Bounced checks are a serious problem that can drain money from your account. Bounced checks occur when there is not enough money in your checking account to cover the amount of checks you have written. If you write a check for $51, for example, and you only have $49 in your account, your check will bounce. That is, your check will be returned to you and the person you have written the check to (let’s say a utility company) will not be able to get their money. Usually, both the bank and the business (in this case, the utility company) will contact you about the bounced check. The utility company will generally charge you hefty fees for the bad check and your bill will be unpaid, which can affect your credit score and can lead to late fees. In addition, your bank will usually charge you extra fees due to the bounced check.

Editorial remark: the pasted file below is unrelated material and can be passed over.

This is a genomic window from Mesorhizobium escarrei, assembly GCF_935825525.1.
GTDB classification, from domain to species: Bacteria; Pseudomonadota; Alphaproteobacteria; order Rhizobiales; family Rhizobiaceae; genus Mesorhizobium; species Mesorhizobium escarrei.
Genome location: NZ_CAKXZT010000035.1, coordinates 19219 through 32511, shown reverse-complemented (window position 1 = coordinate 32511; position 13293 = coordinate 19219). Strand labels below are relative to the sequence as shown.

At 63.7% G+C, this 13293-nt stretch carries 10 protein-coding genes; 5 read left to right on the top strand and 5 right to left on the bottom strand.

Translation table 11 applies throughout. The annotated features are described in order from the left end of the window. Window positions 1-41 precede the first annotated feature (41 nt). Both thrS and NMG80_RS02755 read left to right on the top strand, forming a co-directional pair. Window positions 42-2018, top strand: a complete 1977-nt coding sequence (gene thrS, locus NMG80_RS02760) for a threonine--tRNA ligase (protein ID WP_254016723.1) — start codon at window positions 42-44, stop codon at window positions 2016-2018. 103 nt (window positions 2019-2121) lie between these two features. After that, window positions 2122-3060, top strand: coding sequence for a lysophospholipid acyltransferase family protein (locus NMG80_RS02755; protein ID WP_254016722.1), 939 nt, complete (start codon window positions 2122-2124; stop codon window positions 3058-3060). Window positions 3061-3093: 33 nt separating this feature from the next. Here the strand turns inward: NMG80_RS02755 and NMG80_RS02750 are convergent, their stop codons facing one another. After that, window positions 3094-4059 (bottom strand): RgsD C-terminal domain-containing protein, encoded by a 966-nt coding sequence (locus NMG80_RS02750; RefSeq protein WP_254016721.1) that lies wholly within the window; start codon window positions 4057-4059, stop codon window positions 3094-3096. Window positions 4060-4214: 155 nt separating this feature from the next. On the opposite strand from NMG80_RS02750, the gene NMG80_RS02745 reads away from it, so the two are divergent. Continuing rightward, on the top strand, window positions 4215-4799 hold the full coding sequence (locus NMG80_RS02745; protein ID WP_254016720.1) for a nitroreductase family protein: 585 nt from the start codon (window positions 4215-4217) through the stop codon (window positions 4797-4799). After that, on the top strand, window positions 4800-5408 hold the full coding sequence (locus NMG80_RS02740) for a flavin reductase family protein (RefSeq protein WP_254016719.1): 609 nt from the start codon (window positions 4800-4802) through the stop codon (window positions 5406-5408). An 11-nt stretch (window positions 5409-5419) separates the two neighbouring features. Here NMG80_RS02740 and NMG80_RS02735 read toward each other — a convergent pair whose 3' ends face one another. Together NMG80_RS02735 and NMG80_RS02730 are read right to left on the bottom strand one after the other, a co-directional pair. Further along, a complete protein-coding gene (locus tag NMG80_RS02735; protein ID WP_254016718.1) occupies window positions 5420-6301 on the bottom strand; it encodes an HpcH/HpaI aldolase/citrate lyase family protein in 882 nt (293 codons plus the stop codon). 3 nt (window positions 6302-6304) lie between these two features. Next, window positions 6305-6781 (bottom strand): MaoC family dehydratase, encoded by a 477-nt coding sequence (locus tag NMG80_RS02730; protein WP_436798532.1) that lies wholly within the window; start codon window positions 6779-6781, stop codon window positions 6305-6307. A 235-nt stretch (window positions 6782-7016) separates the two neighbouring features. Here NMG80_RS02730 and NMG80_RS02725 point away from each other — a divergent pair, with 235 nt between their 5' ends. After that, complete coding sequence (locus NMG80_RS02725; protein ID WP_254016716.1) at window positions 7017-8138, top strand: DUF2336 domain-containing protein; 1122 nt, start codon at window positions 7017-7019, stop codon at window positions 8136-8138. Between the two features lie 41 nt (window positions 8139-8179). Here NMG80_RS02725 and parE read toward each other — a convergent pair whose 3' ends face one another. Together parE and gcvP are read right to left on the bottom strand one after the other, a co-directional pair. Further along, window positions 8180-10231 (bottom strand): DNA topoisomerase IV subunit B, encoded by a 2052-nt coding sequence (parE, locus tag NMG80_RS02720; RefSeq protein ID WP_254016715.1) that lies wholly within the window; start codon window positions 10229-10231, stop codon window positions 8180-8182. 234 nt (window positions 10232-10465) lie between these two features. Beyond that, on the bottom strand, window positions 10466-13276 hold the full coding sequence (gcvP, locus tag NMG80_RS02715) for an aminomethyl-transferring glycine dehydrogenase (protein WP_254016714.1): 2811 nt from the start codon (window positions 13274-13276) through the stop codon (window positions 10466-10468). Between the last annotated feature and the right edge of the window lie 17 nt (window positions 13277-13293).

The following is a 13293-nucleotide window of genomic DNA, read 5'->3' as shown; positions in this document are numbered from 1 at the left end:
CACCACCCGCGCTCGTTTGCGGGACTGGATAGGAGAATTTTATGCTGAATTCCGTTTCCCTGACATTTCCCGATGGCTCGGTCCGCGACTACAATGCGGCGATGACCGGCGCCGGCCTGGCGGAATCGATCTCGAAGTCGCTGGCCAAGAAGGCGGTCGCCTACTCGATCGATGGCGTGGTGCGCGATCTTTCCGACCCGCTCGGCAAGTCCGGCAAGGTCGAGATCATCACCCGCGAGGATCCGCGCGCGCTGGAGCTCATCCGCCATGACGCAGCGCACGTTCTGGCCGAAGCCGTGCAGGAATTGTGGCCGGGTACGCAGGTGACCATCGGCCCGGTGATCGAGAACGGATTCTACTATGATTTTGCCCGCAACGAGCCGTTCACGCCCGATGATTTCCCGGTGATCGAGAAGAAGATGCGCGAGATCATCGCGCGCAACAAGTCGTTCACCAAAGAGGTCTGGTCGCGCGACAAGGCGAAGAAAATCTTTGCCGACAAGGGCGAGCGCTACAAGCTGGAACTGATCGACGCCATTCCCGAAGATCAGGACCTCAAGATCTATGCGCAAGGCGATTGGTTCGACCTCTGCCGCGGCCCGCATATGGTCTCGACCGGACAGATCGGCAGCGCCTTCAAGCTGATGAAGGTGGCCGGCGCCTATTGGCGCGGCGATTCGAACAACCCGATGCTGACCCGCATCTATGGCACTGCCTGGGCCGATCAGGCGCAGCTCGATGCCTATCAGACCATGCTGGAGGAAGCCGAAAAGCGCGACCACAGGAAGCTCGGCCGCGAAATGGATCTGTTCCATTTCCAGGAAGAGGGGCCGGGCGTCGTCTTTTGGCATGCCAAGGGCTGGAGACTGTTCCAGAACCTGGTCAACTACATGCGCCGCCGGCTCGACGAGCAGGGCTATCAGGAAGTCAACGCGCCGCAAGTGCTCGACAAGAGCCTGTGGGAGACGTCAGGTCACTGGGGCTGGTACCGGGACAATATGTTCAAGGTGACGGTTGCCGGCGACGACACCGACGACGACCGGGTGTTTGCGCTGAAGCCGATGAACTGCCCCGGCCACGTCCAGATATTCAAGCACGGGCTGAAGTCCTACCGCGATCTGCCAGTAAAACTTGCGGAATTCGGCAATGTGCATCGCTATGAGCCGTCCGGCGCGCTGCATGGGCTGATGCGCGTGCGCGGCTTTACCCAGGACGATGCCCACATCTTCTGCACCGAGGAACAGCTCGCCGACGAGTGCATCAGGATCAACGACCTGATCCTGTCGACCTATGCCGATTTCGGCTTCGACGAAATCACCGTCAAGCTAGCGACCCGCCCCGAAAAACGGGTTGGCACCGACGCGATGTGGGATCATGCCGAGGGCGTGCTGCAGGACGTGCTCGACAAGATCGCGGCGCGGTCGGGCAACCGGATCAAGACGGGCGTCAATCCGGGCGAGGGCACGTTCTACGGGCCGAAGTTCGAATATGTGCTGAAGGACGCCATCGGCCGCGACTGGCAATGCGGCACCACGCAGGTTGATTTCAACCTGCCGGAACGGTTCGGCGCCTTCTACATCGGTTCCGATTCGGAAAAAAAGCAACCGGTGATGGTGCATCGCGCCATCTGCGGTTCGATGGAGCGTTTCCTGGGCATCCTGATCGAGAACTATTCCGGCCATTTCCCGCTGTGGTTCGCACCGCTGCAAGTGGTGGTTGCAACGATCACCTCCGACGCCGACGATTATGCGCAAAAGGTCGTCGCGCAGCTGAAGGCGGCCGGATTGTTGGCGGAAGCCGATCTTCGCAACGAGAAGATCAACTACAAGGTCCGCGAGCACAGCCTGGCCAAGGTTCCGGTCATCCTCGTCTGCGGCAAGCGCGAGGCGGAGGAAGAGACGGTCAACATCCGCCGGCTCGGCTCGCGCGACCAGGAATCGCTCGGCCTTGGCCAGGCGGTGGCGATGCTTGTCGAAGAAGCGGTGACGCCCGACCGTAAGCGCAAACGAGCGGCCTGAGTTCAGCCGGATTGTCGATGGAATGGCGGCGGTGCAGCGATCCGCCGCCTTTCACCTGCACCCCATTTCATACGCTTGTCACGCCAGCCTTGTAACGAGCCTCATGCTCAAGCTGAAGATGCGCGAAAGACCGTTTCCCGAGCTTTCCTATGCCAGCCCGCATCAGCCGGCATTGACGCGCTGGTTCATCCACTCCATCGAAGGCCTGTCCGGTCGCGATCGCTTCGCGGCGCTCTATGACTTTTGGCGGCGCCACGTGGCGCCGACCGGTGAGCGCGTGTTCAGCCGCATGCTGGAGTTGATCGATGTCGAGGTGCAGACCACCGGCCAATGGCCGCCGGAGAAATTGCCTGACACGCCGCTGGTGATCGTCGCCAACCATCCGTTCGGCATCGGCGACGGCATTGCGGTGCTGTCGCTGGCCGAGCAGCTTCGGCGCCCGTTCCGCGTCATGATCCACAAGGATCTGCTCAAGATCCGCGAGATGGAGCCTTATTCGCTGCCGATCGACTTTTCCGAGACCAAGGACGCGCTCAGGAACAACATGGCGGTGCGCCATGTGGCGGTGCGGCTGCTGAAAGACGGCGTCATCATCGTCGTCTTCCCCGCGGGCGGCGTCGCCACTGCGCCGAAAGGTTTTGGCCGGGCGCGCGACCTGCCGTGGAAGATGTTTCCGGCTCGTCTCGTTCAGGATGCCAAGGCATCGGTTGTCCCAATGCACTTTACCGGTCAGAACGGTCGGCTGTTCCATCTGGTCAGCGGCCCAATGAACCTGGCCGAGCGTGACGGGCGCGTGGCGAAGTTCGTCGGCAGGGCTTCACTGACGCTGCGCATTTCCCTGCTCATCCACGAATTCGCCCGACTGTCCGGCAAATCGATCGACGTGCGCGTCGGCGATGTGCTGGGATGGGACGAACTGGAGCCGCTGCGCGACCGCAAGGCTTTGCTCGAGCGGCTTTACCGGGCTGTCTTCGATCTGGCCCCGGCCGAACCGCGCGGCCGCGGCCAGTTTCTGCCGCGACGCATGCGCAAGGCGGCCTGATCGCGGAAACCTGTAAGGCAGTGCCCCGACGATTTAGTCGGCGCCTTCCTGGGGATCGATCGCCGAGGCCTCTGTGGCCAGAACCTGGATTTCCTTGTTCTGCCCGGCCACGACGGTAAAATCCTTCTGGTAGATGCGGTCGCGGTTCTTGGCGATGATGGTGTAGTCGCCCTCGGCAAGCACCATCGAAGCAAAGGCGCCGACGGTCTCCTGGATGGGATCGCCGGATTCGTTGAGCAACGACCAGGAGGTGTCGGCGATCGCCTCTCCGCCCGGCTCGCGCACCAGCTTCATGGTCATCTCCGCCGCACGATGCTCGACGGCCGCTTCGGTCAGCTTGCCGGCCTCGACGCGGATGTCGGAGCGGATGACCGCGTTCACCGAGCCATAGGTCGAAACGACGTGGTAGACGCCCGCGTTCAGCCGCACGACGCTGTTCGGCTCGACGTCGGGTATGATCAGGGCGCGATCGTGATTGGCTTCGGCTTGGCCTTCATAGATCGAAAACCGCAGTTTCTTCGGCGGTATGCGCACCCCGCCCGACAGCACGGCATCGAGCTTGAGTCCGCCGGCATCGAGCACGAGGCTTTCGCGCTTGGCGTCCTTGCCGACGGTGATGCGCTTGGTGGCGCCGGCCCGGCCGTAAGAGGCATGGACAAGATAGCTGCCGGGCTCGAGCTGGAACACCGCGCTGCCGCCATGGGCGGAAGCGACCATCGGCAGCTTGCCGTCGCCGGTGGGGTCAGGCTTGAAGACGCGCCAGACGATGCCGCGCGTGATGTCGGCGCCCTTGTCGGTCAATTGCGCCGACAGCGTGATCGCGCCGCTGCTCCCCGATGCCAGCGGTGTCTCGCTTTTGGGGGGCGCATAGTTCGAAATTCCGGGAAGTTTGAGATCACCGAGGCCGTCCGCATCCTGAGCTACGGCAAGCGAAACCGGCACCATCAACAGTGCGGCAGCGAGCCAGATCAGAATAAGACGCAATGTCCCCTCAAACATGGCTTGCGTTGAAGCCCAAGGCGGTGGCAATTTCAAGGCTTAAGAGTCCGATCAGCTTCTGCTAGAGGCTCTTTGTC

It pays to avoid bounced checks at all costs. The easiest ways to avoid bad checks is to keep careful track of how much you have in your account and how much you have coming out in automatic withdrawals and checks. Keeping track ensures you always have enough in your account to cover expenses. You can also borrow money in an emergency in order to cover a check. Many banks offer overdraft protection. This protection ensures that even if you write a check for more than is in your account, the bank will cover you (as a type of loan) so that you do not get a bounced check charge.